After a year of that I started working on my customers’ projects full time. I was working out of my garage doing everything that people would let me. I took on jobs that nobody else would do because they were awful — I just wanted the opportunity to say that I did it. I worked every day for four years from the day I quit my machinist job. 12+ hours a day, working, doing research, talking to mean old people just to glean some small piece of information to revive some lost art. Went through six girlfriends just to say “I have a pretty nice shop with some decent equipment, please let me work on your bike.” Now I’ve worked on projects for the Barber Museum, I have pipes in seven countries on four continents. Wild four years I guess.
• What’s the make, model, and year of the bike?
76-77 Bultaco Astro 360.
• Why was this bike built/restored? For yourself or a client?
The bike is a factory flat track bike belonging to Steve Lambert. He has a few of these and other racing bikes. He’s a purveyor of fine things. Built expressly to compete in AMA flat track racing in the 70s. Bultaco actually almost directly copied the geometry of aftermarket Champion frames. It’s actually still very original with some upgrades for reliability.
• What custom work was done to the bike?
The bike is surprisingly original. Upgrades to the brakes were huge, the original brake disk was aluminum and chrome plated as well as using a master cylinder and caliper from a forklift… Although some people don’t even use the brakes, this is a two-stroke and has a nice big 18mm compression release. Like throwing out an anchor that doesn’t make the rear wheel kick out. The swingarm is also handmade, done by Led Szmek of Panther Frames. Much superior box section chromoly and a touch longer, Led is the master of flat track frames. It has Weiss triple clamps and a list of other handmade stuff. It’s a well-sorted race bike.
• How many pieces are in one of these pipes? Can you tell us a little about the process?
How long do you have? I don’t keep any secrets about this stuff. I hate when old guys gate-keep and try to take their secrets to the grave. There are about 36 pieces to the main pipe, not including springs and screws and stuff. It all starts with a design and a bunch of math. I take the head off, measure the ports to come up with the exhaust duration and all the engine details. Port size and shape, piston, rod length, exhaust port shape and duration. You have to talk to the customer too and say “what do YOU want this to do.” Most people have no idea and have never been asked. I think people are often given super generic parts and just told to “make it work.”
Take all that information and go crunch the numbers. You end up with the lengths, diameters and angles of 5-6 cones. These will make a straight pipe which is useless if you don’t have a reverse cylinder bike. I use a welding rod with all my dimensions written on it with masking tape to mock up the pipe on the bike. This maps out the path of the pipe and makes sure I don’t run into anything. I take that and trace it onto a huge drawing pad to make a full-size sketch. I write down the angles, lengths, cone sizes, and divide them up into their individual parts.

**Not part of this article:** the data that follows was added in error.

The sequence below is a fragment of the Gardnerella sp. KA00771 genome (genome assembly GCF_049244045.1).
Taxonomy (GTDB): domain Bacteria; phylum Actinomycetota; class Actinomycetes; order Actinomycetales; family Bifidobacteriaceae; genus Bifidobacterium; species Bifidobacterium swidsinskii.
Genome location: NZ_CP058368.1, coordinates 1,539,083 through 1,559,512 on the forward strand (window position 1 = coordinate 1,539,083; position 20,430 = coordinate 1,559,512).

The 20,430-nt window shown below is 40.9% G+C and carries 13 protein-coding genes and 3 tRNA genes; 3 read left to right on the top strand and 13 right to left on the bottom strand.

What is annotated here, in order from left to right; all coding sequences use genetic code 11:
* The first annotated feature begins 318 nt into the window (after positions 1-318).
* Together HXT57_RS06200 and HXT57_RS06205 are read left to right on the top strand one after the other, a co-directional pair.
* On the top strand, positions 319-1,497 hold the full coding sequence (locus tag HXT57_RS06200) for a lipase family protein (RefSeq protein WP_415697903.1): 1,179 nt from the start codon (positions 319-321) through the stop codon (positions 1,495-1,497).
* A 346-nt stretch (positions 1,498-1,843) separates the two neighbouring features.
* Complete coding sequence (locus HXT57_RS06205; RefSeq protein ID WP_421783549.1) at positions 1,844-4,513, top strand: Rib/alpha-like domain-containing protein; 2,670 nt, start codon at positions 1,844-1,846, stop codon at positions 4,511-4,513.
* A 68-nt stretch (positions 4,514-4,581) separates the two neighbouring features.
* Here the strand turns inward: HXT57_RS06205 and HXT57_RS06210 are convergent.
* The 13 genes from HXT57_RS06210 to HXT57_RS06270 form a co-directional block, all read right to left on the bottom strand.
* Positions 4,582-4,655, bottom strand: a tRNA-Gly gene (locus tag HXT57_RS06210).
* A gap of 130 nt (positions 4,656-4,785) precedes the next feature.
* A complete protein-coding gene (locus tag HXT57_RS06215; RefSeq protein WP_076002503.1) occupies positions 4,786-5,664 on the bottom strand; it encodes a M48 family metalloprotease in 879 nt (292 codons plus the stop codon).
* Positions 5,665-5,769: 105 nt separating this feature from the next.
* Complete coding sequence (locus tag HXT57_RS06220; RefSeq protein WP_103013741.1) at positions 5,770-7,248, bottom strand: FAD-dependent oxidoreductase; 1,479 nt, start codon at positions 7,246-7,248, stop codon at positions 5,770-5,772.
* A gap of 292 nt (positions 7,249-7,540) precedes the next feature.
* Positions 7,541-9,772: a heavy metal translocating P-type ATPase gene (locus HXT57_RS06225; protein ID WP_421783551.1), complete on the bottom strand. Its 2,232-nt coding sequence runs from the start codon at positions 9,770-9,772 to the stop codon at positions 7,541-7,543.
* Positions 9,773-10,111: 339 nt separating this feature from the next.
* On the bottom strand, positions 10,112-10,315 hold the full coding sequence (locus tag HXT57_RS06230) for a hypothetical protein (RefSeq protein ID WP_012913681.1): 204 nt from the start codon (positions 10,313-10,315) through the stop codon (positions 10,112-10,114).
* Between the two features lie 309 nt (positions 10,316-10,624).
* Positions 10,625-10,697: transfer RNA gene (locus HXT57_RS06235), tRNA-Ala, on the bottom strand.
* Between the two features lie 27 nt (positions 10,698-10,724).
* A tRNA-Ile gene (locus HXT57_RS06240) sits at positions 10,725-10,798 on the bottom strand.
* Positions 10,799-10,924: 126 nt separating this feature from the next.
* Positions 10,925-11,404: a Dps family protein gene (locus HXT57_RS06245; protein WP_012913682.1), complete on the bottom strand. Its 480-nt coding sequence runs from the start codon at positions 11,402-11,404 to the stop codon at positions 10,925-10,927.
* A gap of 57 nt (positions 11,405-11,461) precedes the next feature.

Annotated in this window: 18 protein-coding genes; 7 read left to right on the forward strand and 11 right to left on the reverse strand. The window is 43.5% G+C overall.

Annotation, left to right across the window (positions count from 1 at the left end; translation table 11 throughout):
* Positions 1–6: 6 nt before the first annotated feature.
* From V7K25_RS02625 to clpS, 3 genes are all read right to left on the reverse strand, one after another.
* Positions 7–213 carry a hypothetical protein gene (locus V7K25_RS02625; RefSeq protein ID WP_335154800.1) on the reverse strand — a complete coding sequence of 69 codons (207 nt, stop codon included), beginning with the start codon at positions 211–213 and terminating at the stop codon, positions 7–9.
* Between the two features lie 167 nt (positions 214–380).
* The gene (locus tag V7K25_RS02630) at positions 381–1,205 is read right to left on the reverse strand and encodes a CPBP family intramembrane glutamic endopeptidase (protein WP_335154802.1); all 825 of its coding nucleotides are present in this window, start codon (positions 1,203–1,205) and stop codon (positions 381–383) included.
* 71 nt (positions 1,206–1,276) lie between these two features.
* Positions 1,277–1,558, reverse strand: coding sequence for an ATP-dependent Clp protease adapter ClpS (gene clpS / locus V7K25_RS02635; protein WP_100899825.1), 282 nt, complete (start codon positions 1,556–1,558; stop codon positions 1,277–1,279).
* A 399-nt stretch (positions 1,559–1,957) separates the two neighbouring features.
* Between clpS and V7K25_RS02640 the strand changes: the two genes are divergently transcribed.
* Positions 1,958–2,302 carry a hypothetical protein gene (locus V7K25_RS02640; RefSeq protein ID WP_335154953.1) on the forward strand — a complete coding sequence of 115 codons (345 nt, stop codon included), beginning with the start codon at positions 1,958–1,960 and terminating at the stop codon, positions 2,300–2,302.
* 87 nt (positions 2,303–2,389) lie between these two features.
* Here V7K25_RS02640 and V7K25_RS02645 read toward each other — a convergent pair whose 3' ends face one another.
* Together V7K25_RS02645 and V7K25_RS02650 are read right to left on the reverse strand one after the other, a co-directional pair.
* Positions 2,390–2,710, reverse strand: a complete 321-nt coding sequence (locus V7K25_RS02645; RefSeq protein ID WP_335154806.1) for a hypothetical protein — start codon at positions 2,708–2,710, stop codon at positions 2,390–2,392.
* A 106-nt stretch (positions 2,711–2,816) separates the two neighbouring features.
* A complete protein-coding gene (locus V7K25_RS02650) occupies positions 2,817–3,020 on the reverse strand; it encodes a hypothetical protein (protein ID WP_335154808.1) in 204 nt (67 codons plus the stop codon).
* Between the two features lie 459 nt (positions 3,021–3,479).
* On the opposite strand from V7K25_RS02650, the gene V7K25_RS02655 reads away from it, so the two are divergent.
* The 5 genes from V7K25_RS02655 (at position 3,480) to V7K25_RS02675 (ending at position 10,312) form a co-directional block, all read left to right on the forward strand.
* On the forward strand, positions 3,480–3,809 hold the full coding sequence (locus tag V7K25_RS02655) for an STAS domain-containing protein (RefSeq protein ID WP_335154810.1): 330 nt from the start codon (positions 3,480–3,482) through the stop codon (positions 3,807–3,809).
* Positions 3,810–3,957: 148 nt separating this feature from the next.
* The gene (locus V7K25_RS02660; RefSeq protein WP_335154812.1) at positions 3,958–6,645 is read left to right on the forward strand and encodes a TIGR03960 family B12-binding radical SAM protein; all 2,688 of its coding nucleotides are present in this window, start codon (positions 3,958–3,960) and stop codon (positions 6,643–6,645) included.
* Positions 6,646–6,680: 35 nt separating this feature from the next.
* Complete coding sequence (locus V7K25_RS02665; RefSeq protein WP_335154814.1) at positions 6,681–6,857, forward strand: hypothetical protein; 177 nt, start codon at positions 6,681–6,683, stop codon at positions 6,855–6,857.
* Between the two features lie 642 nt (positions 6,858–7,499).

You print those out, mock them up into an actual 1:1 paper mock up all taped together. This process sucks, but if you want it to fit like a tailored suit it’s the only way to do it. I usually change one or two cones to make it fit really tight. Trace them onto metal, cut, roll, hammer them round and then weld the whole shooting match together.
That middle part is the easy bit. 90% of the work is the last 10% of the job. The silencer fit, flange parts and rubber mount usually take me two full days to get them perfect. There can’t be ANY stress on the pipe when you mount it, it should float. You’ll see a lot of cracked hard-mounted pipes in the pits with some sad faces standing beside them. The silencer location and angle is aesthetically important too. I can’t stand when a pipe blocks the axle.
• Can you tell us what it’s like to ride this bike?
From Steve: “You should ask Darren Carter or Kameran Miller. I sponsor them to ride it more often than not. It’s light and agile. It’s a weapon designed for flat track racing and you can tell when you ride it. Back in the day this was it. If you wanted to race you got yourself one of these. In district 14 this is the bike to beat. It can take most of the bikes in vintage heavyweight too. It’s just perfect.”
• Was there anything done during this restoration that you are particularly proud of?
You don’t have to hammer any spots in the pipe to make it fit. Everything on this bike fits on it because it’s all made for each other. Perfectly balanced. A cross between a truly iconic vintage flat track bike and a modern art expansion chamber.